THE 2003 FALLOUT
The 2017 National Congress will resemble the events that unfolded at Gantsi in 2003. Former Mmadinare legislator and BDP stalwart who was later given the transitional Vice Presidency, Ponatshego Kedikilwe took over as the BDP chairman in 1995; he would have ascended the ladder to become the President in 1998. Conversely, things took a bitter turn, with the backing of President Mogae; Vice President Khama challenged Kedikilwe for the chairmanship of the party. The stakes were high: Had Kedikilwe won; there was a strong possibility that he would have challenged and defeated Mogae for the State and Party Presidency the following year.
An ex- soldier, Khama did not find it difficult to breakthrough; he endured the comfort of working with former Army General Mompati Merafhe and the backing of his faction. Merafhe had for many years been part of the central committee as an additional member after suffering hard blows from the strong Kwelagobe- Kedikilwe alliance. Tried and trusted, when he announced his bid for the party chairman, he was seen as the only man strong enough to defeat the alliance.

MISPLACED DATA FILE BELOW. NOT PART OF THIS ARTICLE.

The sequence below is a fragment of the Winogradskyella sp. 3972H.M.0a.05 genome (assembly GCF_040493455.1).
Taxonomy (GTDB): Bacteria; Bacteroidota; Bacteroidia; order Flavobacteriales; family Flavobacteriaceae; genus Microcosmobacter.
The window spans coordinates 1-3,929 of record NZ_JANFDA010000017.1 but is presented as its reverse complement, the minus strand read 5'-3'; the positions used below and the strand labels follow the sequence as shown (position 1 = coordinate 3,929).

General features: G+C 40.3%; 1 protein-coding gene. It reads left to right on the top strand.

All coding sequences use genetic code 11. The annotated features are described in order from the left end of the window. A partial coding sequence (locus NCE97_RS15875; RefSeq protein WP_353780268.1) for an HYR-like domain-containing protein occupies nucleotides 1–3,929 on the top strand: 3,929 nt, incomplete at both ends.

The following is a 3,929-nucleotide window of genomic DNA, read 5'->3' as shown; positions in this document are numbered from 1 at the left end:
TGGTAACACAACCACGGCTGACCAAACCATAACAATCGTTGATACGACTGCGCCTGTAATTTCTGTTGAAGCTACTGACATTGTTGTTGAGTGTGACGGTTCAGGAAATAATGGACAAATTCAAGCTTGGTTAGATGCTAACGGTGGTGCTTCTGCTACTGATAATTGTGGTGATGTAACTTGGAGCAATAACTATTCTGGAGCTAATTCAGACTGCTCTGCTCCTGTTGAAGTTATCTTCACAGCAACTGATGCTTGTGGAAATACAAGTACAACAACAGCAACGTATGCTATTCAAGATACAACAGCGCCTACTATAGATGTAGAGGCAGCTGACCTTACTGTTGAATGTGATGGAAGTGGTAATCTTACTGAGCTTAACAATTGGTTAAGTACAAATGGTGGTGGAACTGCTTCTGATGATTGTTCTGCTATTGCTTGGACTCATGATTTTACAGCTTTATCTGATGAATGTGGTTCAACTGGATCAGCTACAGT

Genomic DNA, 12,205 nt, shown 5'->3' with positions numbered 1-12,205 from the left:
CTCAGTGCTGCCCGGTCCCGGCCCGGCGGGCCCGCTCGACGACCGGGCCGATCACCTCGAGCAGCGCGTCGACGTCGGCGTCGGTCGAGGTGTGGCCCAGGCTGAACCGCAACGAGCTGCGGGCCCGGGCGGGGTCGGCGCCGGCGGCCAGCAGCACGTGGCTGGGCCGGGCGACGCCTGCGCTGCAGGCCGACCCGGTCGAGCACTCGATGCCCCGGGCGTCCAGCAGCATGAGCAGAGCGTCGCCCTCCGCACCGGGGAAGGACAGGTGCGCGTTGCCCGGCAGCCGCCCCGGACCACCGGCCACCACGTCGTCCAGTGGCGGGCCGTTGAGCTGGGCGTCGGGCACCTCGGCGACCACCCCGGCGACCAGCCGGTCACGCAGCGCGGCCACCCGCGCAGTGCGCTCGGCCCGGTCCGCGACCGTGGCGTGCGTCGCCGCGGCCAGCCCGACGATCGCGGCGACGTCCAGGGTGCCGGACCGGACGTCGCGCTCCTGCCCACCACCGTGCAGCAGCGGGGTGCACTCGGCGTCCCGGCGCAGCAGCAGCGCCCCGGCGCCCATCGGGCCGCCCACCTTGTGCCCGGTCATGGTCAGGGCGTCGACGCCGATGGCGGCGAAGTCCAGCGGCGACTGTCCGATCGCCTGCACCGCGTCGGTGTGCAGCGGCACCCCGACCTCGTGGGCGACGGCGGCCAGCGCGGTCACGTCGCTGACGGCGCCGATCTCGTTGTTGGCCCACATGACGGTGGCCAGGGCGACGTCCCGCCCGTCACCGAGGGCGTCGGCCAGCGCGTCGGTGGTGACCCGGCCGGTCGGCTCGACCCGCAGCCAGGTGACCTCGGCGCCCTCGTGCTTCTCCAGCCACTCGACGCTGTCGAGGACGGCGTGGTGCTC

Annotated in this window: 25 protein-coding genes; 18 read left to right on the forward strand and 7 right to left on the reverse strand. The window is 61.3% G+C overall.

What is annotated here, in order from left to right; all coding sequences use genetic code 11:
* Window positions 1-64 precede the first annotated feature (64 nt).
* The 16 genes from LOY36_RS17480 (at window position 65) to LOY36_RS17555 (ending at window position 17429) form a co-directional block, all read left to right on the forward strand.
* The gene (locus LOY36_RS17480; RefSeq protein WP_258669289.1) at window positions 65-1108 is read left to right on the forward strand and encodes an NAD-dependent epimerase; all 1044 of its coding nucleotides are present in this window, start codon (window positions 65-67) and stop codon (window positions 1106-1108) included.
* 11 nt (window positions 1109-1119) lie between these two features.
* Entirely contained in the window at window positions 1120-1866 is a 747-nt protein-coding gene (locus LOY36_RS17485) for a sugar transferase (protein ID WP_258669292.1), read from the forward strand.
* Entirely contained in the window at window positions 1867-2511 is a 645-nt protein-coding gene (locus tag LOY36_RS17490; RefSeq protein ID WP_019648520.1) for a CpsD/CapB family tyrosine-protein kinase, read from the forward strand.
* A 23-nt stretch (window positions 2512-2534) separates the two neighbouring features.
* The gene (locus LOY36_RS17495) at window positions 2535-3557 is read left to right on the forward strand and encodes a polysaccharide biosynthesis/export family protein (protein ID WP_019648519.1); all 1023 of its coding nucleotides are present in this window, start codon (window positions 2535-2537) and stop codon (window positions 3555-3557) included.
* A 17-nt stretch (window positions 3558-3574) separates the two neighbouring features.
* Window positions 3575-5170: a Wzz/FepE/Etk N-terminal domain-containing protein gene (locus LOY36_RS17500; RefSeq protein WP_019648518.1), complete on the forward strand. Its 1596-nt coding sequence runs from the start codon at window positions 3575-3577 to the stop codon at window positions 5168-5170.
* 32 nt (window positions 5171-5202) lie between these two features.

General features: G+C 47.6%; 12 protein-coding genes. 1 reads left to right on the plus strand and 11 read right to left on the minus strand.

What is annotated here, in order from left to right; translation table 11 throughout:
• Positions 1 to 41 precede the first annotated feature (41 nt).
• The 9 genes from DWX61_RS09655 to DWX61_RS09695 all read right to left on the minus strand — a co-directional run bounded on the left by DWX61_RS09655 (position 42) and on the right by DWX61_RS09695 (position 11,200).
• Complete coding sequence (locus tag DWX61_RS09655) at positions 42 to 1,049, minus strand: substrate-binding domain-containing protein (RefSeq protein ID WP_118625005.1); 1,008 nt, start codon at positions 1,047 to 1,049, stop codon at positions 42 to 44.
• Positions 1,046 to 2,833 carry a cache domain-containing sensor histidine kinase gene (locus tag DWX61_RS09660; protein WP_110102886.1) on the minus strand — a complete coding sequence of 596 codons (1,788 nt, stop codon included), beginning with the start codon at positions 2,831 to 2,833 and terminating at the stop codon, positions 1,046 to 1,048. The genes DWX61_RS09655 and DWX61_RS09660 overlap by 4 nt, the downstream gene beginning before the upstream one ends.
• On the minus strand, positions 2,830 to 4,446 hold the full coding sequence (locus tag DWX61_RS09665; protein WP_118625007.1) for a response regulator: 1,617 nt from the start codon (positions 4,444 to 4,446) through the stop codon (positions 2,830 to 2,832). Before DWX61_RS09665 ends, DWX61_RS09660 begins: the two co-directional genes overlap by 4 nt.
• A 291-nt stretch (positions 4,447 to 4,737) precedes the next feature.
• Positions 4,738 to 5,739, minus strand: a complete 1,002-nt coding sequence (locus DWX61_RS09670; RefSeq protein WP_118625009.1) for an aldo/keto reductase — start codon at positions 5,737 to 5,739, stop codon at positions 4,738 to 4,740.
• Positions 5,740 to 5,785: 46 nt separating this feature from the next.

Khama convincingly outdid Kedikilwe winning with a big margin; this was the end of Kedikilwe’s steadfastness. He would only return in 2012 taking over as a transitional Vice President taking over from Merafhe who was ill at the time.
MASISI’s VICE PRESIDENT
The outcome of the 2017 National Congress might also significantly bring into the picture the face that will ascend to the position of Vice Presidency. This could be someone within the central committee who has party backing and support. The position of Vice-President has always accounted for a smooth political succession. Masire served as Vice-President and Minister of Finance and Development Planning in the government of Sir Seretse Khama, the first President of Botswana. Following Seretse’s death in 1980, Masire ascended to the presidency.